Among the 37 people that lost their lives in the historic Kentucky floods, one was a father of five who died a hero.
Gabriel Hensley was trying to help an injured driver when he was swept away by floodwaters. The 30-year-old coal miner had just finished his shift at coal mines in Perry County early in the morning on July 28, 2022, and was on his way home when he saw the driver who was in need of help. He was injured after the floodwater threw him out of his vehicle. Gabriel told his wife that the person was bleeding and quickly rushed to his brother-in-law’s house to get help.
“All (Hensley) could say is ‘he’s bleeding, he’s bleeding,'” his wife Macy said, according to CNN.
Hensley and his brother-in-law Chase Williams went back out to look for the injured person but couldn’t find him. So, they decided to get back to safety, but unfortunately, they got caught in the floodwater. “We got down the road a little bit but in a matter of minutes the water rose up enough where it picked up the truck and took us both into the creek,” Williams said.
Gabriel Hensley, a father of five who stopped to help an injured driver and was later swept away by floodwaters himself was found dead this week.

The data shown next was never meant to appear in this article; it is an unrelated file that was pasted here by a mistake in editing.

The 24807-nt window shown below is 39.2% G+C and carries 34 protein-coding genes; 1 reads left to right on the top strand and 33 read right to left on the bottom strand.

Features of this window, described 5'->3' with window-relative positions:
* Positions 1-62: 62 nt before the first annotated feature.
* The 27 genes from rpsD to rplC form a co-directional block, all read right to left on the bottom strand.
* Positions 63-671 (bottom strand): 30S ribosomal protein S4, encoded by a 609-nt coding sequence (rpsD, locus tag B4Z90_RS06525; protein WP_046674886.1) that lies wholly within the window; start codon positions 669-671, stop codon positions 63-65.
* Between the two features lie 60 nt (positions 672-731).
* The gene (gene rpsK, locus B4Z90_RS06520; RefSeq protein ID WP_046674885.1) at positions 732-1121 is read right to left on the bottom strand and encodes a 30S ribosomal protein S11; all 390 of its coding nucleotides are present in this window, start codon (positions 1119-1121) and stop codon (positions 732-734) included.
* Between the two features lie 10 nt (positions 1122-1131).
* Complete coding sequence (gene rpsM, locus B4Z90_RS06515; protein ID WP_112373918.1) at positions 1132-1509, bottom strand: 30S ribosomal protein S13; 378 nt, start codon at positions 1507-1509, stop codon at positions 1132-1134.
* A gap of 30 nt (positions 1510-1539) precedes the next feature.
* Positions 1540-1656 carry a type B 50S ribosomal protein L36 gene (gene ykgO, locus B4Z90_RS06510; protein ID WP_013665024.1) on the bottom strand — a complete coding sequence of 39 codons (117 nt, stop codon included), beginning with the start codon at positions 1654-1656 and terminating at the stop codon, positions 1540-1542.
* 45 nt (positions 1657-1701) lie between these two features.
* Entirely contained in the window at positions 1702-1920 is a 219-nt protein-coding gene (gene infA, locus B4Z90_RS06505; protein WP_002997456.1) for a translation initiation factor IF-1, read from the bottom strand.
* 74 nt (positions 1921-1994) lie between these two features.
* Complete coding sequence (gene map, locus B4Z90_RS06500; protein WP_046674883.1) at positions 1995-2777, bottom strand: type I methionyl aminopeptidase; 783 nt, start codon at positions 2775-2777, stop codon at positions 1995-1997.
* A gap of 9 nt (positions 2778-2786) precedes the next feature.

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The water was so powerful that it swept away her husband’s red truck, revealed Macy. She then said that she almost lost her brother too, while he tried to save her husband.
“He and my brother were out trying to help people,” the grieving widow told Lexington Herald Reader, adding that “The current was too fast.” Williams managed to hold on to a tree and escaped the waters. He made it to the bank of a creek and immediately used his phone’s flashlight to signal for help. Neighbors who saw the sign for help without delay got out to look for Hensley but in vain.
“We looked for Gabe for a very long time that night but we could never find him,” Williams said.
The brave man’s body was found on July 31, 2022. He leaves behind 5 children including a 10-week-old son. “He was a family man,” his wife said. “No matter the storm. No matter how bad it got. He just wanted to get home to his home and family.”
Lexington anesthesiologist and Hensley’s cousin Kent Daniels said that he “was a hardworking Eastern Kentucky guy who would give you whatever he had.” He added, “Eastern KY lost a hero. If he died helping someone out, that’s the definition of a hero.”
His wife, too, echoed the same sentiments as her husband’s cousin. “He was a hero,” said Macy. “He was the one that was out helping people instead of worrying about himself.”